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Transition Plan Lays Out UW Commitment to Biodiversity Science

October 31, 2018

The University of Wyoming would establish a new “center of excellence” in biodiversity science based at UW’s Bob and Carol Berry Biodiversity Conservation Center, under a plan presented to the UW community today.

The plan also calls for enhanced coordination of UW’s education and outreach activities in science, technology, engineering and mathematics (STEM) fields, with continuing support of the university’s Program in Ecology and UW Museum of Vertebrates.

The plan is intended to guide the transition of the highest-priority functions of UW’s Biodiversity Institute (BI), which is on track to be closed later this year. At the same time, the document outlines a long-term vision for the university to become a national and global leader in biodiversity science.

“The unique potential of biodiversity research in Wyoming recognizes the power and potential of Wyoming as a state where faculty, staff and citizens are embedded in the study of the complex interactions in nature that drive the evolution of flora and fauna,” says the document, created by UW’s Office of Research and Economic Development. “As this transition of the Biodiversity Institute is managed, UW is committing to a vision for advancing a biodiversity enterprise that meets the needs of its citizens through world-leading biodiversity systems research.”

The transition plan was presented at a town-hall meeting today in the Berry Center auditorium, to which all members of the university community were invited. Following input from that meeting, the administration expects to present a final plan to the UW Board of Trustees at its November meeting.

The BI was established in 2012 with generous funding from Robert and Carol Berry through the Wolf Creek Charitable Foundation. Their earlier donations -- matched by the Wyoming Legislature -- made possible construction of the Berry Biodiversity Conservation Center on the UW campus.

“The generosity of Bob and Carol Berry … has been singularly important in elevating the profile and impact of biodiversity research, education and outreach performed at UW,” the transition plan says. “They have strengthened the foundation of a bright future for biodiversity research, education and outreach, despite the present challenges with the BI. Their contributions that led to the creation of the Bob and Carol Berry Biodiversity Conservation Center, an endowed chair in biodiversity science, and the operations of the BI are among the most generous in the history of UW.”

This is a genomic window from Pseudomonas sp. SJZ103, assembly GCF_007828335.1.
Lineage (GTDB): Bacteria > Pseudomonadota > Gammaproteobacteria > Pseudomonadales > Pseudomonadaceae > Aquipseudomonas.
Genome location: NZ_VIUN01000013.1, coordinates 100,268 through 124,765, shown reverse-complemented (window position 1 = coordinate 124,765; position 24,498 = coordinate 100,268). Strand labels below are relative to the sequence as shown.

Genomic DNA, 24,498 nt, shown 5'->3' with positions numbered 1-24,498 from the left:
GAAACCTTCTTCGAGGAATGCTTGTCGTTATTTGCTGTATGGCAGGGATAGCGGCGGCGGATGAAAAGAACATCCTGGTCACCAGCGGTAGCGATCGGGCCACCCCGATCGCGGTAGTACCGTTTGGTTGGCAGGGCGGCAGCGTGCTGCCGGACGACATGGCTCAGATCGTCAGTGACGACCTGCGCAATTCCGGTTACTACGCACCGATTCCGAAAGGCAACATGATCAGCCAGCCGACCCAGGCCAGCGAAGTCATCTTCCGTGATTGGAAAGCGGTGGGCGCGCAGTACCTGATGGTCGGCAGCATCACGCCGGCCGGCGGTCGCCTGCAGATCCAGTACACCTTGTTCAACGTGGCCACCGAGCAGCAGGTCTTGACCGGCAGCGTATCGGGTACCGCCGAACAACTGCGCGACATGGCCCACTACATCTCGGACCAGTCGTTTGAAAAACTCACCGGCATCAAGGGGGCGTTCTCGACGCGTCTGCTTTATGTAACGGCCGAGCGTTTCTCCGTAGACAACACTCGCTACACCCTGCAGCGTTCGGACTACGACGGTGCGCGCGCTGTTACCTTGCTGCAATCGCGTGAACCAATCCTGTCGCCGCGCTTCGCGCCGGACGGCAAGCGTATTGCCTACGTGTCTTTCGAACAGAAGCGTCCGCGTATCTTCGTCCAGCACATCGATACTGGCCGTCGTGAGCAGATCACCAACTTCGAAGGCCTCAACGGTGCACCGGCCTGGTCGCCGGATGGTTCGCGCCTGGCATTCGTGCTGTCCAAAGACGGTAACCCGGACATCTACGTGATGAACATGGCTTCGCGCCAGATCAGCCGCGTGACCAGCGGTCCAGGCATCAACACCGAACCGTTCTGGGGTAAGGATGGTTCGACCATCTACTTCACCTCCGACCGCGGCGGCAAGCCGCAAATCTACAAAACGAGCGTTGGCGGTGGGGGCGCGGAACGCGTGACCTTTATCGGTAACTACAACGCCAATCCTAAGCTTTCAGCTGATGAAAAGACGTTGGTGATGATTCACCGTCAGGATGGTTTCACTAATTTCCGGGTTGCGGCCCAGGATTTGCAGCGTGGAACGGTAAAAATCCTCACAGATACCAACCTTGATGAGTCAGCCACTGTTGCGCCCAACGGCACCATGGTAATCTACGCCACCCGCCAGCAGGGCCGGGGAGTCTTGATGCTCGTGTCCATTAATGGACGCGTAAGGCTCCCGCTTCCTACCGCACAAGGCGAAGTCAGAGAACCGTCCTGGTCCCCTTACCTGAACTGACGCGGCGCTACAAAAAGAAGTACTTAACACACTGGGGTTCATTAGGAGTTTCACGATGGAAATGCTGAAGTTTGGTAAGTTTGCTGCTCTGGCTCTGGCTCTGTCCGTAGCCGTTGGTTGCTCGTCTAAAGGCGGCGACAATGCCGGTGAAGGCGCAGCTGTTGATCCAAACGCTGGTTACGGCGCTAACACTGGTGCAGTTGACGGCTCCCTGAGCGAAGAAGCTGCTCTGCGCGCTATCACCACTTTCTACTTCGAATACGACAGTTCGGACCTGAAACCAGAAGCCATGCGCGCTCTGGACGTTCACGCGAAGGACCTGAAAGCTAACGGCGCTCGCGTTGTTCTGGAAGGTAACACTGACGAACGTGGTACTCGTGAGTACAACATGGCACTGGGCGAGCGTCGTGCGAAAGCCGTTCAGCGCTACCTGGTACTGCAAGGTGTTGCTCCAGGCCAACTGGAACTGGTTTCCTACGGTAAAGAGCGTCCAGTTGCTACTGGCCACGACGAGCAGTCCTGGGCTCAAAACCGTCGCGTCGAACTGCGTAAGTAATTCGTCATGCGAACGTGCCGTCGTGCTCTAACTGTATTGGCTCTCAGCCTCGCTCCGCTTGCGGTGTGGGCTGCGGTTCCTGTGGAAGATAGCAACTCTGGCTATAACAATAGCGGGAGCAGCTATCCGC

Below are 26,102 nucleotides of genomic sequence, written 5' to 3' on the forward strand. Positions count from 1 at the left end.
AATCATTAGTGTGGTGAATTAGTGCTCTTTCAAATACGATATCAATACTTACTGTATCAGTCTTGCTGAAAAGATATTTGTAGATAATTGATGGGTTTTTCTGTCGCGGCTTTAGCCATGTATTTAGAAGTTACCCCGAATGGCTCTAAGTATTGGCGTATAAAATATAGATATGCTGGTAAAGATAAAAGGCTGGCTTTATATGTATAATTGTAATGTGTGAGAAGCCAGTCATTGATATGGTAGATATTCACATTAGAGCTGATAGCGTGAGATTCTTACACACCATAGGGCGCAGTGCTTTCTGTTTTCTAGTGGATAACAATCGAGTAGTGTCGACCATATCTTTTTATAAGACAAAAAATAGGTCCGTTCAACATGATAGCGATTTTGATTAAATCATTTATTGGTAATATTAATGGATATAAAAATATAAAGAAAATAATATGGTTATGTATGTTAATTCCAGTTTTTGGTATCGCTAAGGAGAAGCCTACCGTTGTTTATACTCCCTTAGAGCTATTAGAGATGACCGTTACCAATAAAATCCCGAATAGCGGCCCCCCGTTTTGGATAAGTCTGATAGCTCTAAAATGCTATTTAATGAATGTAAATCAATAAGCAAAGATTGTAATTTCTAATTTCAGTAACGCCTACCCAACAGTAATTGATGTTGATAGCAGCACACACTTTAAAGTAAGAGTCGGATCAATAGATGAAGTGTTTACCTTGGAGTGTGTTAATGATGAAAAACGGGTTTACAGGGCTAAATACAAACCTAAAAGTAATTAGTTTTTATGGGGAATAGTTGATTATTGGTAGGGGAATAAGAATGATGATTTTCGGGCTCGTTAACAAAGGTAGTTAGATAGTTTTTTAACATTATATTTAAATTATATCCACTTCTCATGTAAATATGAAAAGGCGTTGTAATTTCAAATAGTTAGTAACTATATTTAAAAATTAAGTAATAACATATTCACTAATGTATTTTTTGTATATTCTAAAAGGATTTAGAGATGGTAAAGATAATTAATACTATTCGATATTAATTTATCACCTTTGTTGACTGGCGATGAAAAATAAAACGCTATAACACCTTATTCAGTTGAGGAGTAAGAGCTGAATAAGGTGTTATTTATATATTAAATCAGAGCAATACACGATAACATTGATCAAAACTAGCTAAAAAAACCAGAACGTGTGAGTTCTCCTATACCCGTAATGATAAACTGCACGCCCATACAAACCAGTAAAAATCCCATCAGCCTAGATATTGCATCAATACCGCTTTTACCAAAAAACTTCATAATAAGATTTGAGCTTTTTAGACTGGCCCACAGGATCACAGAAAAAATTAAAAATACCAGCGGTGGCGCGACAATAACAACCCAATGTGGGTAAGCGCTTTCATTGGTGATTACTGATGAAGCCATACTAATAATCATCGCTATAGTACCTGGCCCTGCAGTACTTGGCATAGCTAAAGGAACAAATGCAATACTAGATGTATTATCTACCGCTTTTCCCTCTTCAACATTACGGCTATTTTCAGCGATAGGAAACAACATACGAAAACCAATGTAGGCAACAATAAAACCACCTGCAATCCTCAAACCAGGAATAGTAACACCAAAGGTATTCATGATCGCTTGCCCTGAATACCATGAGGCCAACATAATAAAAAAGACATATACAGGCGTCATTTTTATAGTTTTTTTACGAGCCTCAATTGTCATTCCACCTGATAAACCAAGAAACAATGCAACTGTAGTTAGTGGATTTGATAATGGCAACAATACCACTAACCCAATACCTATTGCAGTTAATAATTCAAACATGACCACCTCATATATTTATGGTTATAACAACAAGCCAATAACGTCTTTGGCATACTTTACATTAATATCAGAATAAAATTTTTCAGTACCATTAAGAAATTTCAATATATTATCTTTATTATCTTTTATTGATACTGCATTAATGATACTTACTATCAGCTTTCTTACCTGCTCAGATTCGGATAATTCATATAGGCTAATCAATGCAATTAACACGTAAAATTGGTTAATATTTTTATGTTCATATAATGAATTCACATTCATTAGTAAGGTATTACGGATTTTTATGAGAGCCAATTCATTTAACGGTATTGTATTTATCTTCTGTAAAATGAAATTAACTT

While the BI -- currently with a staff of five -- is approaching the end of its available private operational funding, the Berry Biodiversity Conservation Center remains the home of robust biodiversity-related activities. Those include UW’s Stable Isotope Facility; administrative support and students participating in UW’s Program in Ecology, the most productive interdisciplinary graduate program as measured by the number of graduates receiving Ph.D.s; the UW Museum of Vertebrates, which hosts a biological record of vertebrates dating back more than a century; and the Wyoming Natural Diversity Database.

“While noting that the BI is a minority occupant of the Berry Center building, and the Berry Center’s activities are only a small component of the vast biodiversity research programs across campus, this building has been a prominent and effective public stage for biodiversity activities and education, and a compelling, attractive venue for convening educators and citizens,” the transition plan says. “The Berry Center will continue to house many of the BI’s present activities and will retain its purpose as a public focal point, and its role in both research and education will be strengthened through partnership with the Science Initiative.”

However, continued funding of BI salaries and operations from a single private donor is not possible, and diversification of funding sources is an essential part of the transition plan.

In fact, the proposed Berry Biodiversity Center of Excellence (BBCE) would greatly diversify its funding base, eventually deriving most of its resources from state and federal grants, private industry and private donor contributions, with some added institutional funding. It would draw upon the wide array of biodiversity research elements across multiple UW departments.

The plan describes the BBCE as “a research enterprise that will pursue grand challenges in biodiversity research and yield a first-of-a-kind, experimentally validated predictive capability for the evolution of ecological systems to serve conservation efforts by informing policy and practice relevant to flora and fauna.”

The center “will have the potential to inform conservation efforts in a tremendously wide range of matters, including and beyond species protection efforts, water systems management, ecosystem restoration and reclamation practices, invasive species management, forest fire control, climate impacts on water supply, wildlife migrations and animal disease management,” the plan says.